Meet Robert Mitchell Henry, Professor of Latin, Workers’ Educator, and author of The Evolution of Sinn Fein (1920). This passionate and brilliant intervention in politics was published just as the Government of Ireland Act (1920) was dividing the nation Henry loved and placing the poor Catholics of the north in an even more hazardous position.
The Evolution of Sinn Fein was published in North American, English and Irish editions and was widely read and quoted. It helped to engender, within English middle-class circles, sympathy for the Irish poor and Irish Catholics on both sides of the new border. Henry was an ardent supporter of the movement to save the Irish language and culture as well as secure Irish independence from Westminster. But he always emphasised that the fundamental issue was economic and that it had been a coalition of Anglo-Irish middle-class interests which had kept most of the Irish in subjection.
The originality and importance of Henry’s study, as well as its impact during the early years of ‘divided Ireland’, have long been acknowledged amongst specialists in Irish history. What has not always been appreciated is that it is grounded in an understanding of history developed through his work on Latin historiography: Henry’s scholarly earlier publications included a commentary on Livy book 26, and he subsequently focussed on the Fall of the Roman Republic, writing on Cicero, Catullus, and Virgil.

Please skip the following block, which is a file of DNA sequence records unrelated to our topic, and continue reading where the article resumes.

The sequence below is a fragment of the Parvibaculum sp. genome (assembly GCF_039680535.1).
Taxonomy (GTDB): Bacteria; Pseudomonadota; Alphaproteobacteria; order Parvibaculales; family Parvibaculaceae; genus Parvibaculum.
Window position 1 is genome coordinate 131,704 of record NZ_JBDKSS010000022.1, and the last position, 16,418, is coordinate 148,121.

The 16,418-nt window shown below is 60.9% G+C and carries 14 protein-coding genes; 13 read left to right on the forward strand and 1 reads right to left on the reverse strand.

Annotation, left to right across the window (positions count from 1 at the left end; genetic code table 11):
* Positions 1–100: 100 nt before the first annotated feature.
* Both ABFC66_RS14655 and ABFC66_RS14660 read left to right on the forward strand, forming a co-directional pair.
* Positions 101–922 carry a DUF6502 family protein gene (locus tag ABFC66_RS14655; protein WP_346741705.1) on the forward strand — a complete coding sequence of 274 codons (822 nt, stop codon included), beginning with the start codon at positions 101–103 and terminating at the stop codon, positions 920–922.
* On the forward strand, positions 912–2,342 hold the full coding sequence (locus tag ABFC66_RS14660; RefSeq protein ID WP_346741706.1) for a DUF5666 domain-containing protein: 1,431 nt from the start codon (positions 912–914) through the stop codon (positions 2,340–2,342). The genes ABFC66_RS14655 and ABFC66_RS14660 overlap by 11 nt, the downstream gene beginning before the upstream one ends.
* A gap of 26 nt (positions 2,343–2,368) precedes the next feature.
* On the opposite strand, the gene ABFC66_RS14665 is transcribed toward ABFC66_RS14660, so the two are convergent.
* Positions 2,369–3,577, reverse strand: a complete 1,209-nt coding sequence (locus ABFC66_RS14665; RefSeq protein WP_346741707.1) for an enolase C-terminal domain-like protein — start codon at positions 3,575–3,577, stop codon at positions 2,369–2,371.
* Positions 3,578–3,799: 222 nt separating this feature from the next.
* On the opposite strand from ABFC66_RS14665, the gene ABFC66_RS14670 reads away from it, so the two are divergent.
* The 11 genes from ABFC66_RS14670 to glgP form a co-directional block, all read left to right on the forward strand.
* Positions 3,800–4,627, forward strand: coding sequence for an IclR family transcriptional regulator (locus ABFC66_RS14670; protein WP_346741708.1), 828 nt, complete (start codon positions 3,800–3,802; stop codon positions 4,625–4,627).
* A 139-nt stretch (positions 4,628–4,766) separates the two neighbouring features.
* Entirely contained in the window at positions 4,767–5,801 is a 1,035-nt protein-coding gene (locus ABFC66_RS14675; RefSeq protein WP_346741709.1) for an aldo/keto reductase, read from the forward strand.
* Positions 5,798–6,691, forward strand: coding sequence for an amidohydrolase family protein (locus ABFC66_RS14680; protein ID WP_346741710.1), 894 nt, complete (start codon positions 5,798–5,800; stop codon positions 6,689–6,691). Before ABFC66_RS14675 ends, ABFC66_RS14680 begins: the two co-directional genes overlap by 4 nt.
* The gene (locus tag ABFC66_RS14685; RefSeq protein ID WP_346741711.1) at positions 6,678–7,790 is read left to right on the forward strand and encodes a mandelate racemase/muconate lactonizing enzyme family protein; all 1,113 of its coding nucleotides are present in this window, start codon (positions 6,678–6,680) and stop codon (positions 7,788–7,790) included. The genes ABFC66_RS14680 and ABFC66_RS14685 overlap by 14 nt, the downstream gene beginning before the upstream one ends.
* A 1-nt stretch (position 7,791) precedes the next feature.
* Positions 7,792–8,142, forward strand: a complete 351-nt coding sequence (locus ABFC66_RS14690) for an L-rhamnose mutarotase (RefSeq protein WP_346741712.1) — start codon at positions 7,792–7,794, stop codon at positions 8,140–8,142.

He uses his lengthy quotations, as if in a Greek tragic drama, from the famous speeches of the leaders of the doomed 1916 Easter Uprising. This, he wrote, ‘came like a flash of lightning in an evening twilight, illuminating and terrifying.’ The climax to his narrative is undoubtedly the executions of the Irish Republican Patrick Pearse and Irish-Scottish Socialist James Connolly.
Henry, a Methodist, was convinced that British imperialism, modelled on Roman imperialism, would prevent the dream of a united free Ireland achieving realisation in his lifetime, since the movement simply did not have the power and resources. Today he would be called ‘a public intellectual’. His political opinions were valued far beyond the academy. He was deeply committed to extending education to the working classes, lecturing to the Workers’ Educational Association and playing a leading role in the foundation of the Classical Association of Ireland.